‘Party Girl’ to get the party started in Un Certain Regard at Cannes

Hard to believe that the Cannes Film Festival is just a month away — before you know it, people will be cranking up the Oscar conversation again. The full lineup will be announced in Paris on April 17, but another nugget was revealed this morning. The opening film of the theoretically secondary, but increasingly prestigious, Un Certain Regard competition will be a French title: “Party Girl,” the joint directorial debut of Marie Amacoukeli, Claire Burger and Samuel Theis.

In recent years, Cannes has sometimes kicked off UCR with a big-name auteur title: Gus Van Sant's “Restless” and, last year, Sofia Coppola's “The Bling Ring” both took the slot, as a kind of compensation for the directors being demoted from the main Competition. The more left-field selection of “Party Girl,” says the festival, is indicative of the section's mission to expose fresh talent.

The film is a mix of fact and fiction, casting a real-life sexuagenarian nightclub hostess named Angelique as herself, and focusing on her decision to retire from the party scene to marry one of her regular clients. (In an indirect sense, then, it sounds thematically compatible with the festival's overall curtain-raiser, “Grace of Monaco,” which studies Grace Kelly's retreat from the Hollywood circuit into European royalty.) The three directors, collaborators since film school, have twice taken short films to the Croisette.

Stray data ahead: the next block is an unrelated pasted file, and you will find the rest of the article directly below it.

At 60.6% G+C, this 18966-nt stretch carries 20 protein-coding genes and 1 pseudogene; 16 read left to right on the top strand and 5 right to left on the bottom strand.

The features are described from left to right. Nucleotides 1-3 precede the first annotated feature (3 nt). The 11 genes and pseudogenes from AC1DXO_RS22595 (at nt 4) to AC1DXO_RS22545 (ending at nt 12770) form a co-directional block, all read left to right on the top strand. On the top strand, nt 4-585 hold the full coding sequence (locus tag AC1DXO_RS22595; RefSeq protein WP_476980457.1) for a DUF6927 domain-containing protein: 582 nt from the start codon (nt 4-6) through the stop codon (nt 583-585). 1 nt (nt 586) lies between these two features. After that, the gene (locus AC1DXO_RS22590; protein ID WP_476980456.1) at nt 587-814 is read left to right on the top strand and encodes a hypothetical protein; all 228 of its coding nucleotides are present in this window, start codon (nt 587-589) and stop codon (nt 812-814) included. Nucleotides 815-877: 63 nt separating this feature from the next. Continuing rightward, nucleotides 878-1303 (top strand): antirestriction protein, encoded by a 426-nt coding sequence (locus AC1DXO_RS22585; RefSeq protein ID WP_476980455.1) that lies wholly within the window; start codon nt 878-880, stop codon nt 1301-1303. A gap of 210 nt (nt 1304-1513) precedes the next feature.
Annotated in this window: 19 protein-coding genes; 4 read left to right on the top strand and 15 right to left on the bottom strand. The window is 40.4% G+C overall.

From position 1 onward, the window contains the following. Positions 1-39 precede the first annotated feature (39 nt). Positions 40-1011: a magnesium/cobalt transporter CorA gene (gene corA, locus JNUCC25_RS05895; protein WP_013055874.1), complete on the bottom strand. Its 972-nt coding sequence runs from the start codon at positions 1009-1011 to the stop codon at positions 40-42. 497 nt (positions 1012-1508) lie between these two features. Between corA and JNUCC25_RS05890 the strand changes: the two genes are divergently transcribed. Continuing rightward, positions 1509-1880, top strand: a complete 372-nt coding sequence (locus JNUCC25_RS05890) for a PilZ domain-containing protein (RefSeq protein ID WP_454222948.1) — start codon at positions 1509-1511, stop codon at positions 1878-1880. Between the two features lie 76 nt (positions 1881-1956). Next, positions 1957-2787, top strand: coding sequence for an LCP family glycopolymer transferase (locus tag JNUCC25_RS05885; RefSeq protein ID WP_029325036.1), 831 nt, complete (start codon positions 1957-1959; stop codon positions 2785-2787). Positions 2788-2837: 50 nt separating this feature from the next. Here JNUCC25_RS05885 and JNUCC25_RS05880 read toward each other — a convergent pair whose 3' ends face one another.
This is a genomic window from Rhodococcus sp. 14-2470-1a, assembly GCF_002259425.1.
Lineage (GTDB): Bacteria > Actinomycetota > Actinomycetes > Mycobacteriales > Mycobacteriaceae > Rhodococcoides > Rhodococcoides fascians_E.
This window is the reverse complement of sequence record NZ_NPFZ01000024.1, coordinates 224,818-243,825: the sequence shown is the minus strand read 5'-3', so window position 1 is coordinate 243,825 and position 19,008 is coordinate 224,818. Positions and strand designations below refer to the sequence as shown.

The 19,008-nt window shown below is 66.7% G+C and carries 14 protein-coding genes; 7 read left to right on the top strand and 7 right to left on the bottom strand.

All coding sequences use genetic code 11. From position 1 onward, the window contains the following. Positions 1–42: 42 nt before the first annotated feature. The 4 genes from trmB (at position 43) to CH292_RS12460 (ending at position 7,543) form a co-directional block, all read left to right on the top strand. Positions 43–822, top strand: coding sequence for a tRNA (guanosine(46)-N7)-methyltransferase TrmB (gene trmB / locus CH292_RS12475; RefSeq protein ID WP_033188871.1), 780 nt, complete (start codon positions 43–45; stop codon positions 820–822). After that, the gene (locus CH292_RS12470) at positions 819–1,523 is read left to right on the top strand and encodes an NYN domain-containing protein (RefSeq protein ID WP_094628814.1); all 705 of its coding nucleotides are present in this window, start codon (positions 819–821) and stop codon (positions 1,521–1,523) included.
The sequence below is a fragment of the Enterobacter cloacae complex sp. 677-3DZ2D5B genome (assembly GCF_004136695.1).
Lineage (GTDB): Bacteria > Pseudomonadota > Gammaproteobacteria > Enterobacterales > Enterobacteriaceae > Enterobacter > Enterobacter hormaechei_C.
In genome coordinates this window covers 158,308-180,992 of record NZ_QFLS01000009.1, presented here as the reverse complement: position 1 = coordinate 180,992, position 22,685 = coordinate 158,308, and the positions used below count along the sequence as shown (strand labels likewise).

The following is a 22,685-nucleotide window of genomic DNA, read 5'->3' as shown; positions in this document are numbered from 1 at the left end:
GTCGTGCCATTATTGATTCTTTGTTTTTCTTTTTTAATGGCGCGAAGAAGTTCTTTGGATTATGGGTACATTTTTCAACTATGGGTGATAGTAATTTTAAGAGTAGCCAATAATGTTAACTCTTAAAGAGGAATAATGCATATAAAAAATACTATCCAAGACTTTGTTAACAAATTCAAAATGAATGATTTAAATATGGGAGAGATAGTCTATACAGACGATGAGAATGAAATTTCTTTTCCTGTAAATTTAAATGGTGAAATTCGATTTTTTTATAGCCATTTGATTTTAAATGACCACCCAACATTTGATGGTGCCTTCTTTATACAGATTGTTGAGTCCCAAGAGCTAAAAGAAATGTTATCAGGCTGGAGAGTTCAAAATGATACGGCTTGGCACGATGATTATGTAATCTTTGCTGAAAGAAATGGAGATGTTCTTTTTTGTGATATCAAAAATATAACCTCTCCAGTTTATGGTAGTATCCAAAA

The festival also claims that the selection of “Party Girl” is in line with the wishes of this year's Un Certain Regard jury president, Pablo Trapero, “to present a passionate selection of established masters, young talents and new forms of cinema.”

Argentinian auteur Trapero is no stranger to the festival, having competed four times in the Un Certain Regard section: with “El bonaerense” in 2002, “Carancho” in 2010 and both “White Elephant” and “7 Days in Havana” (a portmanteau film to which he contributed) in 2012. In 2008, his gutsy female prison drama “Lion's Den” went one better, competing for the Palme d'Or — like “Carancho,” it was submitted for the foreign-language Oscar, but not shortlisted.

This year's Cannes Film Festival will take place from May 14 to 25.